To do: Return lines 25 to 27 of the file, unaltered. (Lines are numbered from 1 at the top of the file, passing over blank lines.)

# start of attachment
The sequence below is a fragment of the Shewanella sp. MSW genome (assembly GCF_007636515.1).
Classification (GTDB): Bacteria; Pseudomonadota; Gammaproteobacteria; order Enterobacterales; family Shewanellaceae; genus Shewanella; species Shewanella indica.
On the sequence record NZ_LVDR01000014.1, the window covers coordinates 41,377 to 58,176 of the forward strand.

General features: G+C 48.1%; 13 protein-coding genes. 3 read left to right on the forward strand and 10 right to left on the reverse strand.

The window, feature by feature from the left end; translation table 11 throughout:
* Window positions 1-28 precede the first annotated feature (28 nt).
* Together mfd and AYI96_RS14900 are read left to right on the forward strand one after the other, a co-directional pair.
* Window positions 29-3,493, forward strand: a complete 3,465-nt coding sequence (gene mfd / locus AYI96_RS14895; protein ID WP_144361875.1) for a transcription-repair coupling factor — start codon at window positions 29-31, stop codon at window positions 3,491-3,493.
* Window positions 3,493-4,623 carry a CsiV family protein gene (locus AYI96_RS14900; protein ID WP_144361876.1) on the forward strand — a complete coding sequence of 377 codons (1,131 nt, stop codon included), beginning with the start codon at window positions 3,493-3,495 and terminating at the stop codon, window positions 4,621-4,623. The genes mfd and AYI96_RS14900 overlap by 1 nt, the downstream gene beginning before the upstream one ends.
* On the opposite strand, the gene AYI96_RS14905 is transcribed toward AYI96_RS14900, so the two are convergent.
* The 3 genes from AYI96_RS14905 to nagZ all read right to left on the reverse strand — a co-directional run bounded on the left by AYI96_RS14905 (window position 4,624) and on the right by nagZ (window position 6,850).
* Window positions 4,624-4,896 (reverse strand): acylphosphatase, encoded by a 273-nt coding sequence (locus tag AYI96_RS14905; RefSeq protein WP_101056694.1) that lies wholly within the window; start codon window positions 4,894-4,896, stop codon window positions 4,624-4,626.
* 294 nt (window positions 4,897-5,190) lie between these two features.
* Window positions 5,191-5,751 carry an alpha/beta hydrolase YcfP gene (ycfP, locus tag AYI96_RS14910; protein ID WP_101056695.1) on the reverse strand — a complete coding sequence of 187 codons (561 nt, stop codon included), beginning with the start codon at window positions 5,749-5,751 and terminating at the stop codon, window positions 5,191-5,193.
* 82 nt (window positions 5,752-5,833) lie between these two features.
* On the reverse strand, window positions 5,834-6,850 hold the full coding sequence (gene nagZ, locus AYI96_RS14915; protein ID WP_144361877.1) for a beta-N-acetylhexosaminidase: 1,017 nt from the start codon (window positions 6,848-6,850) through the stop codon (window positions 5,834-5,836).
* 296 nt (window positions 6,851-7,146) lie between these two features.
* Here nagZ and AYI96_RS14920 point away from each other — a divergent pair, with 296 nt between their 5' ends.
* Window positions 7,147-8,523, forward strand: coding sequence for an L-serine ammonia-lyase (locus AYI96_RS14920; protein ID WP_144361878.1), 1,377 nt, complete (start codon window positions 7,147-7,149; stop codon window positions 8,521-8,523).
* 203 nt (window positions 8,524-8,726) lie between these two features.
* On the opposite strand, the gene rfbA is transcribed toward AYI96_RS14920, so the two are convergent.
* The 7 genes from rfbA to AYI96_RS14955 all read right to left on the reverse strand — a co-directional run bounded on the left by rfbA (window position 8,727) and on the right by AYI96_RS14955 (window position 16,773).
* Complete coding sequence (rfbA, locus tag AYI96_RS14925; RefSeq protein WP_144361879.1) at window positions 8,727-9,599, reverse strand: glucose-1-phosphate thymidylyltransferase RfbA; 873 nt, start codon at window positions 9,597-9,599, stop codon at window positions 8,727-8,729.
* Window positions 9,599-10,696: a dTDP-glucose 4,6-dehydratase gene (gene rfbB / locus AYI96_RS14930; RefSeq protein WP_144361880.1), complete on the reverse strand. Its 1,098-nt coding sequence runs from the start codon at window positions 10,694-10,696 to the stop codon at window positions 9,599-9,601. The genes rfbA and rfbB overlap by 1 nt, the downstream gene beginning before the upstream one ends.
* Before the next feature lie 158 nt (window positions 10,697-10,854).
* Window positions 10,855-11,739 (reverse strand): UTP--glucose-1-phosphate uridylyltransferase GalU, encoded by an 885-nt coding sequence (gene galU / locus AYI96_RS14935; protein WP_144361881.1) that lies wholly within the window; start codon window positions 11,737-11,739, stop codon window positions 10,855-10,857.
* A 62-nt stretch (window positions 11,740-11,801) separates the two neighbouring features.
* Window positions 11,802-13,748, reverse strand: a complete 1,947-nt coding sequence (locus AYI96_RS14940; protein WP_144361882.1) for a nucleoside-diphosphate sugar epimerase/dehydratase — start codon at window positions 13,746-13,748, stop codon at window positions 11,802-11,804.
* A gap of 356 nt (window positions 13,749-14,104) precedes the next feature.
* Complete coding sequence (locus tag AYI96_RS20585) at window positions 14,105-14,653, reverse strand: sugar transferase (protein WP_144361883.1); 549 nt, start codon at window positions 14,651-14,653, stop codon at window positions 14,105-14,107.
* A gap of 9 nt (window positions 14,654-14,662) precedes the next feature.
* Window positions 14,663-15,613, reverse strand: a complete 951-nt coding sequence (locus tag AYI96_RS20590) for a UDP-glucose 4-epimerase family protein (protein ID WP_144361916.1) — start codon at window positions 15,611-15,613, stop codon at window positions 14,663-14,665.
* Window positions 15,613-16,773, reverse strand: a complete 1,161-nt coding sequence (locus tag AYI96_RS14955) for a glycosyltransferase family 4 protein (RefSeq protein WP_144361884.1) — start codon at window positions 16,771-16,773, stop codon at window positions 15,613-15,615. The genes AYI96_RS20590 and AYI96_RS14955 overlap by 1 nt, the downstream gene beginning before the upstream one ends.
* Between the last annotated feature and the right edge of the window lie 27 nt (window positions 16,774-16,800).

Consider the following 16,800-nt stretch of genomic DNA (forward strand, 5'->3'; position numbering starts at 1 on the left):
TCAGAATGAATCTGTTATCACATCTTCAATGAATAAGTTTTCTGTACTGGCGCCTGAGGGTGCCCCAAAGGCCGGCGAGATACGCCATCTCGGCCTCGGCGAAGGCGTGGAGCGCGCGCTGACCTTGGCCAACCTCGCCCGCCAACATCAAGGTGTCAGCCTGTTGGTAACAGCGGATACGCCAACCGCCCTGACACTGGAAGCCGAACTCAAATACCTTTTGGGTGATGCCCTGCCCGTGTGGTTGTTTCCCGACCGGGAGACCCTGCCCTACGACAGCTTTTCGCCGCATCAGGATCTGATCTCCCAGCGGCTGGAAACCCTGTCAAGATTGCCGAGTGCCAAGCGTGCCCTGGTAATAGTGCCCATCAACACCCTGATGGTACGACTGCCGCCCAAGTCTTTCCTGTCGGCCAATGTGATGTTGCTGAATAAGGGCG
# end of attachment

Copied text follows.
* Before the next feature lie 158 nt (window positions 10,697-10,854).
* Window positions 10,855-11,739 (reverse strand): UTP--glucose-1-phosphate uridylyltransferase GalU, encoded by an 885-nt coding sequence (gene galU / locus AYI96_RS14935; protein WP_144361881.1) that lies wholly within the window; start codon window positions 11,737-11,739, stop codon window positions 10,855-10,857.
* A 62-nt stretch (window positions 11,740-11,801) separates the two neighbouring features.